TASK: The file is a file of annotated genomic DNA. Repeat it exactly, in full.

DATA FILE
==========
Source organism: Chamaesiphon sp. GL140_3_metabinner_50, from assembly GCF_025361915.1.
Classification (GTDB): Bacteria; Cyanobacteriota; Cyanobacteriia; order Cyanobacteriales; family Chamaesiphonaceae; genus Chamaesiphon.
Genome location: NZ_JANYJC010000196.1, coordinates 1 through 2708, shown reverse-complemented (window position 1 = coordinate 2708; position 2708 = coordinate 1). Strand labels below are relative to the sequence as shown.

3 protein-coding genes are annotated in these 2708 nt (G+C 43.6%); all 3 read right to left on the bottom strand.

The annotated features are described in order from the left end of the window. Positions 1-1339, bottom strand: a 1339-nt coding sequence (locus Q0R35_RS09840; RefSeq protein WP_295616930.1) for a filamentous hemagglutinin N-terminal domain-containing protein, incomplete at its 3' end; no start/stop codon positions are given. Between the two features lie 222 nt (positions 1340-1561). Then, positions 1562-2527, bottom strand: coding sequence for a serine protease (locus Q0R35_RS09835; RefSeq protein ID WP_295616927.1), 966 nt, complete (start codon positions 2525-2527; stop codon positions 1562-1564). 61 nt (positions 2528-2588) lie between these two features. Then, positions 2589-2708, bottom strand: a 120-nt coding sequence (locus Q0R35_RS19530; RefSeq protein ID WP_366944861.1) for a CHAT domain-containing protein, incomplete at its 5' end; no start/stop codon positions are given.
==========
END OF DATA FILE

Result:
Source organism: Chamaesiphon sp. GL140_3_metabinner_50, from assembly GCF_025361915.1.
Classification (GTDB): Bacteria; Cyanobacteriota; Cyanobacteriia; order Cyanobacteriales; family Chamaesiphonaceae; genus Chamaesiphon.
Genome location: NZ_JANYJC010000196.1, coordinates 1 through 2708, shown reverse-complemented (window position 1 = coordinate 2708; position 2708 = coordinate 1). Strand labels below are relative to the sequence as shown.

3 protein-coding genes are annotated in these 2708 nt (G+C 43.6%); all 3 read right to left on the bottom strand.

The annotated features are described in order from the left end of the window. Positions 1-1339, bottom strand: a 1339-nt coding sequence (locus Q0R35_RS09840; RefSeq protein WP_295616930.1) for a filamentous hemagglutinin N-terminal domain-containing protein, incomplete at its 3' end; no start/stop codon positions are given. Between the two features lie 222 nt (positions 1340-1561). Then, positions 1562-2527, bottom strand: coding sequence for a serine protease (locus Q0R35_RS09835; RefSeq protein ID WP_295616927.1), 966 nt, complete (start codon positions 2525-2527; stop codon positions 1562-1564). 61 nt (positions 2528-2588) lie between these two features. Then, positions 2589-2708, bottom strand: a 120-nt coding sequence (locus Q0R35_RS19530; RefSeq protein ID WP_366944861.1) for a CHAT domain-containing protein, incomplete at its 5' end; no start/stop codon positions are given.